A fantastic oblique view of the mare surface of the northern Sea of Tranquility seen for the first time from manned lunar orbit. The photograph was printed in reverse by photo technicians.
One of the major objectives of the Apollo 8 mission was to return photography of the proposed Apollo landing areas, specifically around the Sea of Tranquility which included two possible landing sites. Unfortunately the fogging of the windows made it difficult for Anders to obtain many photographs of the sites themselves. However the crew observations favored Apollo landing site 2 in the Sea of Tranquility for the lunar landing.
Cauchy is located at Latitude / Longitude 9.6°N 38.6°E.
Taruntius F is in the lower left corner; Taruntius E in the top left center. Each of the three prominent craters is 10 to 15 km (6 to 9 statute miles) across.
This oblique photograph of the northeastern portion of the Sea of Tranquillity taken between orbit 5 and orbit 7 with the 250mm telephoto lens “looks generally northwest from the Apollo 8 spacecraft. The lower (nearest) linear feature is the Cauchy Scarp. The upper linear feature is the Cauchy Rille. The Prominent Crater Cauchy lies between the rille and the scarp”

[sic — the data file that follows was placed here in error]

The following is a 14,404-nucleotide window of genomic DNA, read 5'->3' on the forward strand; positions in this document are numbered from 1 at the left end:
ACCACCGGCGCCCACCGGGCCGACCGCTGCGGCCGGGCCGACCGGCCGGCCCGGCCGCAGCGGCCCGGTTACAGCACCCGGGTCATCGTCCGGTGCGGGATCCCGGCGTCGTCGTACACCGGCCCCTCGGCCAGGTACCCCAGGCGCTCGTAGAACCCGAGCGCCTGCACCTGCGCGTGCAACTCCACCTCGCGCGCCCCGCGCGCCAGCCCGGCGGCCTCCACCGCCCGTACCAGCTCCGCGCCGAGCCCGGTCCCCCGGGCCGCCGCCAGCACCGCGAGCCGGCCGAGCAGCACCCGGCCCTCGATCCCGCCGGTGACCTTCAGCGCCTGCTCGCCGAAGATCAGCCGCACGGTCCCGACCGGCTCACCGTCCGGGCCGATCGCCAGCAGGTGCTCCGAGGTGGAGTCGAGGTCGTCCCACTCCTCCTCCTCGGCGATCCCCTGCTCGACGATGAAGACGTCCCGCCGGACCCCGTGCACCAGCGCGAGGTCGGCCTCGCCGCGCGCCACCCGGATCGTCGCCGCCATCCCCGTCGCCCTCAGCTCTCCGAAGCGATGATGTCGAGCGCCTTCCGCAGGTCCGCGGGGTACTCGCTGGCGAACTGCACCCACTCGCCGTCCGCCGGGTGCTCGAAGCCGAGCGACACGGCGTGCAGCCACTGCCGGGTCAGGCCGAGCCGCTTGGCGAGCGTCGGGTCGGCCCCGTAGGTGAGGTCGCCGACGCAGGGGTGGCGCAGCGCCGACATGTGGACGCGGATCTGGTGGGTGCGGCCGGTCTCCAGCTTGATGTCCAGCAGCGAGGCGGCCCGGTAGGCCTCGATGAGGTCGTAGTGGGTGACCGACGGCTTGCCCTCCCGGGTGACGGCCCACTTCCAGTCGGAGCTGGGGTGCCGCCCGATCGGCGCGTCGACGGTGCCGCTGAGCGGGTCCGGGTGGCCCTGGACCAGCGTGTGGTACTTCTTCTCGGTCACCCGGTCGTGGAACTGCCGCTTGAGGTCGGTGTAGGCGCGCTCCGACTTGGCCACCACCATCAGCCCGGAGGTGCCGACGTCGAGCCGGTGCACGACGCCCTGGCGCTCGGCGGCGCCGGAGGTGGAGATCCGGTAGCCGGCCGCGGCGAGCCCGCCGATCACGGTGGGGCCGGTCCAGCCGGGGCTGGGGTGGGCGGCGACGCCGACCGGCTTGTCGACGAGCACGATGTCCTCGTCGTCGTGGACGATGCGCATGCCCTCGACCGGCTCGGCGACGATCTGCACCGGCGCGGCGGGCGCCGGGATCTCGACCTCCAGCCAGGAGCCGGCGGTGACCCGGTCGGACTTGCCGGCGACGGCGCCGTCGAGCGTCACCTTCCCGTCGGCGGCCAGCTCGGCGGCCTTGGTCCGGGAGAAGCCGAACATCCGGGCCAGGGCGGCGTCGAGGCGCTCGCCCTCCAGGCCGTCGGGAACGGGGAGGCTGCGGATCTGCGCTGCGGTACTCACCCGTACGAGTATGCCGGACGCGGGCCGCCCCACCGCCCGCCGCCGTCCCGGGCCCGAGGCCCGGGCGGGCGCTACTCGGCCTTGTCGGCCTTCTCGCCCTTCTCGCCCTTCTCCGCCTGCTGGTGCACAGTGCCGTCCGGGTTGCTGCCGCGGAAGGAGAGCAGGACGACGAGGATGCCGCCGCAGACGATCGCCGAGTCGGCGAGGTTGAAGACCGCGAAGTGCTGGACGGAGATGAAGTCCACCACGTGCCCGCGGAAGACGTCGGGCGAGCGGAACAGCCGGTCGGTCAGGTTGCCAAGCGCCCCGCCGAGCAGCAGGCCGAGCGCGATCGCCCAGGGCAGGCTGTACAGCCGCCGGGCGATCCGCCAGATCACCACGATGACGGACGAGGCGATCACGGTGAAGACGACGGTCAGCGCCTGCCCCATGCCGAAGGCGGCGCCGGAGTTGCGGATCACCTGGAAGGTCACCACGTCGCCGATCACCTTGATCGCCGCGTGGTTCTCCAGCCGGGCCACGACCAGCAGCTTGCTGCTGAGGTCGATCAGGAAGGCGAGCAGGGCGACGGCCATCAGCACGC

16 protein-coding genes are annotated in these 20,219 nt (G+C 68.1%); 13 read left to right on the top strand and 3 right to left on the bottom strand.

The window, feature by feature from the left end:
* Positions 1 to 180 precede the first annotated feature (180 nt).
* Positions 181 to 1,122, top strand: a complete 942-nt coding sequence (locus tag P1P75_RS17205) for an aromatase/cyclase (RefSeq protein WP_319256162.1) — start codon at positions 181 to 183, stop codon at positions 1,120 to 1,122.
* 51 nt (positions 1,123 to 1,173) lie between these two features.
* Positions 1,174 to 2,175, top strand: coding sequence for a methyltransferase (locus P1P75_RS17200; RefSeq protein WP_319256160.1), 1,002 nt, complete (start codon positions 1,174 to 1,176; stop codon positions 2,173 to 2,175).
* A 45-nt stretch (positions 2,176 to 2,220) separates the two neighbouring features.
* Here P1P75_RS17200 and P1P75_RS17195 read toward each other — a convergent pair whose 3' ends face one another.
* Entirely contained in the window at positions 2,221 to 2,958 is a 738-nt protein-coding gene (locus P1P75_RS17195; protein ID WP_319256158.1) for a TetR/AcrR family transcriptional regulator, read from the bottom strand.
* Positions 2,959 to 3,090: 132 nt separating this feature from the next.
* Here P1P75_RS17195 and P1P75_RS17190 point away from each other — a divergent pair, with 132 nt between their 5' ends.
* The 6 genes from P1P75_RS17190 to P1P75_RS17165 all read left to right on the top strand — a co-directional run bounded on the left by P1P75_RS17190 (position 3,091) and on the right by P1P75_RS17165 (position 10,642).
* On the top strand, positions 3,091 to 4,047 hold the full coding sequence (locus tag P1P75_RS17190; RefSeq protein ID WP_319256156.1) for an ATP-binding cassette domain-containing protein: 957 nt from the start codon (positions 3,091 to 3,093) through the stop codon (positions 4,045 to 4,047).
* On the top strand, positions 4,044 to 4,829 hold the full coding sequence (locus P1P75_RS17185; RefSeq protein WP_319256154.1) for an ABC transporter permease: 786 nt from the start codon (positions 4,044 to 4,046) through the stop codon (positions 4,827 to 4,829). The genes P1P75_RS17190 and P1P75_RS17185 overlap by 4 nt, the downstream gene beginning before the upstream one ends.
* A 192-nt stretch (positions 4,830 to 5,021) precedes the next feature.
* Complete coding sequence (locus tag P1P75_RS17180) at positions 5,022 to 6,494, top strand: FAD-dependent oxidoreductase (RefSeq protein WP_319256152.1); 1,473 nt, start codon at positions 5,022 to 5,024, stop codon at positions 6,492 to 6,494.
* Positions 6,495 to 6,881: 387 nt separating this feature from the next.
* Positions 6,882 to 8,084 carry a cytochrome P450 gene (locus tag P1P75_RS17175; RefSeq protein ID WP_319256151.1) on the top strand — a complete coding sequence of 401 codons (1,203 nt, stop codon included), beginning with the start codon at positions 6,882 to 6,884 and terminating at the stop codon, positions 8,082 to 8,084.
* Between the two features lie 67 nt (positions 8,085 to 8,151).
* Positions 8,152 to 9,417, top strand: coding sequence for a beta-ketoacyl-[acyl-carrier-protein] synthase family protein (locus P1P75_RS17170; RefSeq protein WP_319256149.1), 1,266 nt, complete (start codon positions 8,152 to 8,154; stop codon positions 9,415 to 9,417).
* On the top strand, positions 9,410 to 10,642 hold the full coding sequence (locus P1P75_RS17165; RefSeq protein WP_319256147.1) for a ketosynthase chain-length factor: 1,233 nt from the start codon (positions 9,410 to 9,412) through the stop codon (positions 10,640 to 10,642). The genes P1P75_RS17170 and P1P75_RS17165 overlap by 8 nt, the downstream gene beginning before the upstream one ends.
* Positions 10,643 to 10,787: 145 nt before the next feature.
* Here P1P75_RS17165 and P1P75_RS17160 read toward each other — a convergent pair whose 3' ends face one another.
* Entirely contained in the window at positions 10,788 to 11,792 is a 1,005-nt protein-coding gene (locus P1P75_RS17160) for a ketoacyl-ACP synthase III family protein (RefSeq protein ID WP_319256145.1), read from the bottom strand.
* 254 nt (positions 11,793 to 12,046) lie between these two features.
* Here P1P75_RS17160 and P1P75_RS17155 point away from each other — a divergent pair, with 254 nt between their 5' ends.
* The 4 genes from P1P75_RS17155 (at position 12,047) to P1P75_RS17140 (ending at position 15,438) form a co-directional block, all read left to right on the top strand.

From the mission transcript during orbit 6:
For Jack (Schmitt, astronaut geologist who trained the crew before the mission)’s information, the Sun angles that we see now from the first IP (proposed landing site 1), second IP (proposed landing site 2 in the Sea of Tranquillity), and the P-1 are just right, I think, for landing conditions. The shadows aren’t too deep for you to get confused, but the land is - has texture to it, and there are enough shadows to make everything stand out.
If Jack’s listening, tell him that the optics may be doing all right, but the eyeballs are having a little trouble looking through all this smearon the windows.
Roger. Understand the optics are doing better than the eyeballs. How about the cameras?
The windows have the same smear to - The rendezvous windows are okay, but they’re so small and looking in the wrong directions here so far.
I think the vertical stereo (photography scheduled on a later pass) will be okay. [Long pause.]
It certainly looks like we’re picking the more interesting places on the Moon to land in. The back-side looks like a sand pile my kids have been playing in for a long time. It’s all beat up, no definition. Just a lot of bumps and holes. [Pause.]
I’m looking IP-2 (proposed landing site 2) right now, Houston, and it’s a great spot.
The area we’re over right now gives some hint of possible volcanic, though I can’t eyeball it at the moment to pin that down. There are some craters and build-ups that just definitely suggest volcanic activity.
Roger. Understand, Bill, and understand Jim thinks the ole IP-2 is a winner.
Yes, that backside doesn’t look good at all.
That’s relatively speaking, of course.
Learn More about this Collection
Read The Photography of Another World: The Artistic Heritage of Apollo (1961-1972)
Explore the Timeline for Project Apollo: Manned Space Missions, 1961-1972
© All texts by Victor Martin-Malburet